Preventing the Next Sandy
Environmentalists are worrying about reducing CO2. It’s cheaper to build seawalls and protect the subways.
Photo by John Moore/Getty Images
When Sandy hit the east coast of the United States on October 29, it not only flooded the New York City Subway and became an important election issue. It also resurrected the claim that global warming was to blame, together with the morally irresponsible argument that we should help future hurricane victims by cutting CO2 emissions.
Now, global warming is real, and cutting CO2 is a good idea when the reduction cost is lower than that of the damage it prevents. There is also a grain of truth in the connection between hurricanes and global warming: The United Nations Intergovernmental Panel on Climate Change expects stronger but fewer hurricanes toward the end of this century.
But the end of the century is 88 years from now, and blaming global warming now is simply unconvincing In its 2012 report on extreme weather, the IPCC said it puts little trust in any attribution of hurricanes to global warming.
The authors of one of the central Science papers for the U.N.’s hurricane estimates put it clearly: “It is premature to conclude that human activities … have already had a detectable impact on Atlantic hurricane activity.” We will be unable to detect an impact “until we near the end of the century.”
In fact, the U.S. has not seen a hurricane of Category 3 or higher since Wilma in 2005. Those seven years without strong hurricanes is the longest such span in more than a century. (Sandy, which was downgraded from a hurricane before it hit New York, was rebranded in the media as a “superstorm.”
While Bloomberg claims that Sandy is the costliest storm in U.S. history, and holds implications for “the survival of the human race,” this is simply wrong, as any recollection of the costs of Hurricane Katrina would show. When adjusted for inflation and growth of coastal communities, Sandy ranks only 17th for U.S. storms, and both the number and power of hurricanes that make landfall in the U.S. have been declining slightly since 1900, not increasing.
But the real damage from the claims about Sandy and climate change stems from what often follows: the argument that if global warming caused this destruction, we should help future victims of hurricanes by cutting CO2 emissions now. As Rober Redford put it, we need to “reduce the carbon pollution that's fueling these storms.” Like so many others, he deplores doubters: “By ignoring the scientific facts, they dishonor the human suffering brought on by climate change.”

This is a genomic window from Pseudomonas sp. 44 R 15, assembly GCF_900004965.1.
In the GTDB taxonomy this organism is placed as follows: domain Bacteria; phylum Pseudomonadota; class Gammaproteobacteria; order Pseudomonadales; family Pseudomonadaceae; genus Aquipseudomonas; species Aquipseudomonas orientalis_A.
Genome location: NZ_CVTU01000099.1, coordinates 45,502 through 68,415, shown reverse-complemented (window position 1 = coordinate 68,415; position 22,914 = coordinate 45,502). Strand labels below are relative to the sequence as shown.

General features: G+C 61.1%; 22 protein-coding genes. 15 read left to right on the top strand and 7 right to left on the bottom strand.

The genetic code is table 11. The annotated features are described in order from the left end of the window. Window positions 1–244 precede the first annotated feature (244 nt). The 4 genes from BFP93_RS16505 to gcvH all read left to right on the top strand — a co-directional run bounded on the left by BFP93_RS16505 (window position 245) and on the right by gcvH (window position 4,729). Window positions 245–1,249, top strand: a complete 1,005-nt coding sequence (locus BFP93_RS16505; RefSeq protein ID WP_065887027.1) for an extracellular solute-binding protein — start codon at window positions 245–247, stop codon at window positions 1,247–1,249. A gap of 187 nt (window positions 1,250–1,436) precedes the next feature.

Unfortunately, focusing on cutting CO2 would really dishonor human suffering, because any realistic carbon cuts will do virtually nothing for the next 50 to 100 years.
Consider sea-level rise, which caused by far the most damage in New York. Models show that the world’s most ambitious climate policy, the EU’s “20-20-20” plan, will have a net cost of roughly $250 billion a year for the rest of the century, or about $20 trillion in total. Yet it will reduce sea-level rise by one-third of an inch by 2100. If the U.S. embarked on a similar plan, the cost and the benefit would probably be on a similar scale: less than one inch reduction in sea-level rise by the end of the century at a net cost of about $500 billion annually.
Consider this extremely unrealistic scenario: Even if we almost immediately could get the entire world—including China and India—on board for drastic carbon cuts, and even if we would suck CO2 out of the atmosphere toward the end of the century, we could reduce sea level rise by only 7 to 18 inches by the end of the century. Models show that the cost, by then, would be at least $40 trillion annually.
Contrast this to what New York City is rightly concerned about: the 3.3 percent chance each year (entirely without global warming) that a Category 3 hurricane will hit New York. This would cause sea surges of up to 25 feet (about 10 feet higher than Sandy), putting Kennedy Airport under 19 feet of water. Much of the risk could be managed by erecting seawalls, building storm doors for the subway, and simple fixes like porous pavements—all at a cost of around $100 million a year.
Sandy underscored a fundamental question for all parts of the world that are affected by hurricanes. If we want to reduce hurricane damage, should we focus primarily on a very cheap solution that would enable us to handle storm surges much better within a few years, or on an incredibly expensive solution that would require almost a hundred years to avoid one-third inch of 25-foot surges?
The morally defensible answer is clear, and it has nothing to do with immediate reductions in CO2 emissions.